How Life Insurance Works With Wills and Trusts

Life insurance policies exist to provide an additional financial safety net for our loved ones in the case of an untimely death or serious illness. This is especially true for primary earners or breadwinners, who may be worried about what might happen to their family if they were to disappear.

Through a life insurance policy, these primary earners can ensure that, if anything drastic were to happen, their family would have a sizeable financial cushion to help them get back on their feet and figure out a way to move forward through life, pay for debts and education expenses, cover funeral costs, protect, and keep your business afloat during a transition period, and more.

But how do life insurance payouts figure into estate plans? Unlike life insurance policies, most of what we own is meant to be enjoyed while we are alive – and when we die, it must be distributed to someone else. Wills and trusts are two common forms of estate planning that help a person leave behind instructions on who should get what asset or property after death.

Without an estate plan, everything left behind after you die automatically distributed according to your state’s intestate succession rules and probate code. Taking control of how and when you bequeath an inheritance can help you ensure that your family can make the best of what you leave behind.

However, life insurance trusts usually have their own beneficiaries and do not pass through the “probatable estate.” This has its advantages and drawbacks, based on the value of what you currently own (your estate) and the size of your life insurance policy.

How the Probate Process Works

When you die, everything you leave behind becomes part of your estate. Unless it has a direct designated beneficiary, it will likely pass through a probate process before it can be distributed to one of your heirs, whether as per your will or as per the state’s intestate succession.

This probate process is overseen by your local probate court and will be managed by a representative of your estate – either someone you can appoint as such in life or someone chosen by the court after your death.

The probate process is lengthy and involves everything from legitimizing the will to evaluating the estate, paying off final debts, and distributing assets and property. Life insurance policies are usually one of the few things that are automatically exempt from probate because they are immediately passed to a designated loved one instead.

Other examples include retirement accounts with designated beneficiaries, bank accounts with beneficiaries, and homes that have been designated transfer-upon-death. However, all these assets and properties continue to count towards your estate’s total value, which can have a sizeable impact on the potential tax bill of your death.

While the current federal estate tax exemption limit remains quite high, there are good chances that it will be lowered to its pre-Trump levels (approximately half of what it is now), and depending on the size of your life insurance policy, a portion of your estate may end up being eligible for estate taxes after your death. This is where trusts come into play.

What Is a Trust?

A trust is a legal entity created through a trust document by a trustor and managed by a trustee for the sake of a beneficiary. Trusts can hold property in-trust and can be written to separate all property and assets held within from the original grantor if the trust is made irrevocable.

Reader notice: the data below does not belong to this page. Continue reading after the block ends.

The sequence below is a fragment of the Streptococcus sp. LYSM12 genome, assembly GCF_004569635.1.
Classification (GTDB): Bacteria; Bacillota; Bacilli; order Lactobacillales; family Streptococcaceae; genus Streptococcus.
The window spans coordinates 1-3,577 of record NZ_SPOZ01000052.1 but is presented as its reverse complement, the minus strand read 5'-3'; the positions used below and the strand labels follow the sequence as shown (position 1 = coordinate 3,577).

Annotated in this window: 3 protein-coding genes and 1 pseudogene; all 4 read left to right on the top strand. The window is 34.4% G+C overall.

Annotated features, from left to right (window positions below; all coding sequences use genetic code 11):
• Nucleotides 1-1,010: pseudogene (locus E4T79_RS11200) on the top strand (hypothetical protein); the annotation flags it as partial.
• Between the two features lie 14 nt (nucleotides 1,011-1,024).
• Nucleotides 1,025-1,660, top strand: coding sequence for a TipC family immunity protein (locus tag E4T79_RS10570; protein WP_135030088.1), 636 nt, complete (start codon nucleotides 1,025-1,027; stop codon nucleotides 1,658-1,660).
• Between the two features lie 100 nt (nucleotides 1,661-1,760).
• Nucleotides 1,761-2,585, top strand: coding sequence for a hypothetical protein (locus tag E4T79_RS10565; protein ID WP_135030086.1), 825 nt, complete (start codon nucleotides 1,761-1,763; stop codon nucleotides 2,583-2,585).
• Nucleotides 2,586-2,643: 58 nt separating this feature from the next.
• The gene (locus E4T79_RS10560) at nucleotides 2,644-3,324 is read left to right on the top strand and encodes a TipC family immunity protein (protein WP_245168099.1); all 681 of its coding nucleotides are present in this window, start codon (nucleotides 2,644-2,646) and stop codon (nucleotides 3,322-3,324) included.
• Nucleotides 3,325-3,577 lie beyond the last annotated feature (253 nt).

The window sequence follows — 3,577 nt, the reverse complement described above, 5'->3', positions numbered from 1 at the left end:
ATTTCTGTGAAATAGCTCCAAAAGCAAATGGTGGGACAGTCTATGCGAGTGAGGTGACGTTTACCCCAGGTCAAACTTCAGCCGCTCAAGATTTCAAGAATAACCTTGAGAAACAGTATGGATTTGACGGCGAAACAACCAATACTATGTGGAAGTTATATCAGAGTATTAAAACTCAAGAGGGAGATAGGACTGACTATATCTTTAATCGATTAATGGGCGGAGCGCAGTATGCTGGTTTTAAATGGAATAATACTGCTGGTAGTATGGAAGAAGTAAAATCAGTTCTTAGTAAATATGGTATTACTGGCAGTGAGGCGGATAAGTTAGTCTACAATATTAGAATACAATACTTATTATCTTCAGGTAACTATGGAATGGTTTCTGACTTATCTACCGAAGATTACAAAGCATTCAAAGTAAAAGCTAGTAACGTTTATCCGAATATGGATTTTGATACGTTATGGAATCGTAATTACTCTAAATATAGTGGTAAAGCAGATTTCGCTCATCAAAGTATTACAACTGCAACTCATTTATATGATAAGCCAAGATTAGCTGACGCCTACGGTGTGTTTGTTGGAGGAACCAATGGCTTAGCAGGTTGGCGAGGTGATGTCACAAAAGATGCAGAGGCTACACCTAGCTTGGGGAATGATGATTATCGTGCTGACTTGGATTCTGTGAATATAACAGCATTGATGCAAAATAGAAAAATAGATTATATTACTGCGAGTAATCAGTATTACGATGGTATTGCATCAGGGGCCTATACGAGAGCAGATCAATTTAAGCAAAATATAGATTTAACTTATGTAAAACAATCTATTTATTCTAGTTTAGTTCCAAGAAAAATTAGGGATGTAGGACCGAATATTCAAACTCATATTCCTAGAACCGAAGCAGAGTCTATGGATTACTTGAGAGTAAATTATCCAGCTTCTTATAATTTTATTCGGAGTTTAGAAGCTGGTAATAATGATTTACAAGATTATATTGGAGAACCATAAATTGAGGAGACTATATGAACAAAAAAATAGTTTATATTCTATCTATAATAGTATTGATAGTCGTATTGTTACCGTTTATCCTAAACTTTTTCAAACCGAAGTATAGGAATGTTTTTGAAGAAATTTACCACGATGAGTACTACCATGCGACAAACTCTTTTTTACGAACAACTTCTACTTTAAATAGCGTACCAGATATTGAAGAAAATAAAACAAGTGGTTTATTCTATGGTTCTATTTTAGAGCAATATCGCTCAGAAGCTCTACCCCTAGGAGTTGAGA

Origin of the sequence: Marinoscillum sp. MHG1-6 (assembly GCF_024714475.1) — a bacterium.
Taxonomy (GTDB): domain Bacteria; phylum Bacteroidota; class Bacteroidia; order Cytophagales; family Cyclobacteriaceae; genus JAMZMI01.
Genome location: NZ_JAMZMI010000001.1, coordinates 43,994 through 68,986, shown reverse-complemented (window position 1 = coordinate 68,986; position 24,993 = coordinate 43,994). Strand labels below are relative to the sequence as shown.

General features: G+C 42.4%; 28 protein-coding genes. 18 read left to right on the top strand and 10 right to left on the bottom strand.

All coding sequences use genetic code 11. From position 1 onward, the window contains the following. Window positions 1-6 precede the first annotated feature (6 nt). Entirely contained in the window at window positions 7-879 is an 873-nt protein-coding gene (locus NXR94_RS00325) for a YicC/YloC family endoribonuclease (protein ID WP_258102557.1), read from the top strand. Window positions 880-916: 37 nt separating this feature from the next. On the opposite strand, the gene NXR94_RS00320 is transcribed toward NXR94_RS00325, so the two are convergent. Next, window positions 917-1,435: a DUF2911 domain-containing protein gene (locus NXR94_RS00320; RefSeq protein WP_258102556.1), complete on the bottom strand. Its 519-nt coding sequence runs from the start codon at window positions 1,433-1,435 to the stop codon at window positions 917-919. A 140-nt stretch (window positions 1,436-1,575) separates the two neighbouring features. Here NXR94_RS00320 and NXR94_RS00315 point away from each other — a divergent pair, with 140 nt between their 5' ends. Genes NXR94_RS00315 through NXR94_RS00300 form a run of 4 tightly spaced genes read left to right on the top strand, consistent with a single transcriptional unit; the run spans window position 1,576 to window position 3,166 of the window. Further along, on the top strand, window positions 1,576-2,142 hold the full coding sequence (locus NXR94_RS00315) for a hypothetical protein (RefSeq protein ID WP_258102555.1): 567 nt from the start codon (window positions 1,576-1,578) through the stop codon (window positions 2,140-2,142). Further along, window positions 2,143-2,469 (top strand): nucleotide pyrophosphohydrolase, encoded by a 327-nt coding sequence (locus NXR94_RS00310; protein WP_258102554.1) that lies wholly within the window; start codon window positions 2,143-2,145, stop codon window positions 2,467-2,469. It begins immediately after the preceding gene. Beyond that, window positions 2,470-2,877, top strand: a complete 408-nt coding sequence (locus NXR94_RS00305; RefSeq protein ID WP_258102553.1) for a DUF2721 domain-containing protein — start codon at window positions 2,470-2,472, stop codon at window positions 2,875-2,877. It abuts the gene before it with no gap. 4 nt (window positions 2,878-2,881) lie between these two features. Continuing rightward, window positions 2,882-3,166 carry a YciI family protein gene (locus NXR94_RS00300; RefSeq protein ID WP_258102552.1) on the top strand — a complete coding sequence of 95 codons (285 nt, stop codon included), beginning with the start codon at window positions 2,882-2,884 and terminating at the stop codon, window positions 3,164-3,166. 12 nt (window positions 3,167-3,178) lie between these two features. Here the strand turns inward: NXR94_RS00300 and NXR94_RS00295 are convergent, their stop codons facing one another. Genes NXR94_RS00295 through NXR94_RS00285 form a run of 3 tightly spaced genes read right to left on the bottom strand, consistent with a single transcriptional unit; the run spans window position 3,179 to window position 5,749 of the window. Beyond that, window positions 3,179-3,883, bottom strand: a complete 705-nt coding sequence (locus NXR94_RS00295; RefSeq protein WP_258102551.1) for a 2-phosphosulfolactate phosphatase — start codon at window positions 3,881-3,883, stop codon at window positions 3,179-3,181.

This entails that if a grantor creates a trust they cannot unmake, they relinquish control over certain assets and properties but ensure that these do not count towards their taxable estate, nor can they be touched by creditors.

This allows you to effectively fund your life insurance policy into a trust that will hold said policy and its contents for the benefit of one or more designated beneficiaries, without having the payout of the policy count towards the total value of your estate.

Furthermore, the policy’s beneficiary becomes the trust itself, so once you die or are completely incapacitated, the payout is funded into the trust, and the trustee can manage the funds as per your wishes before death. This is called an irrevocable life insurance trust (ILIT).

Benefits of an Irrevocable Life Insurance Trust (ILIT)

There are many significant benefits to an irrevocable life insurance trust, aside from tax benefits and asset protection. An irrevocable life insurance trust:

      • Gives you greater control over how the contents of the life insurance policy are paid out to your family.
      • Can help you minimize the inheritance and income tax burden on your family.
      • Allows you to grow and invest part of the payout over the course of your heir’s childhood until they are ready to inherit their portion of the trust.
      • And naturally, an irrevocable life insurance trust also skips probate.

Trusts can be used to fund other portions of your estate to reduce your probatable estate. Revocable trusts, for example, grant you much greater control over the contents of your trust while you are alive, at the cost of counting towards your taxable estate. For tax purposes, anything held in a revocable trust you set up is still your property while you are alive and becomes part of your estate when you die.

However, a revocable trust gets to skip probate and can be held and managed by a trustee or immediately distributed upon your death or incapacity, depending on how the trust agreement was written. Trusts are often the perfect tool for crafting a flexible estate plan that best complements your needs and wishes, especially if you seek reassurance and financial security for your family. Work with an estate planning professional today to draft an estate plan that suits you.

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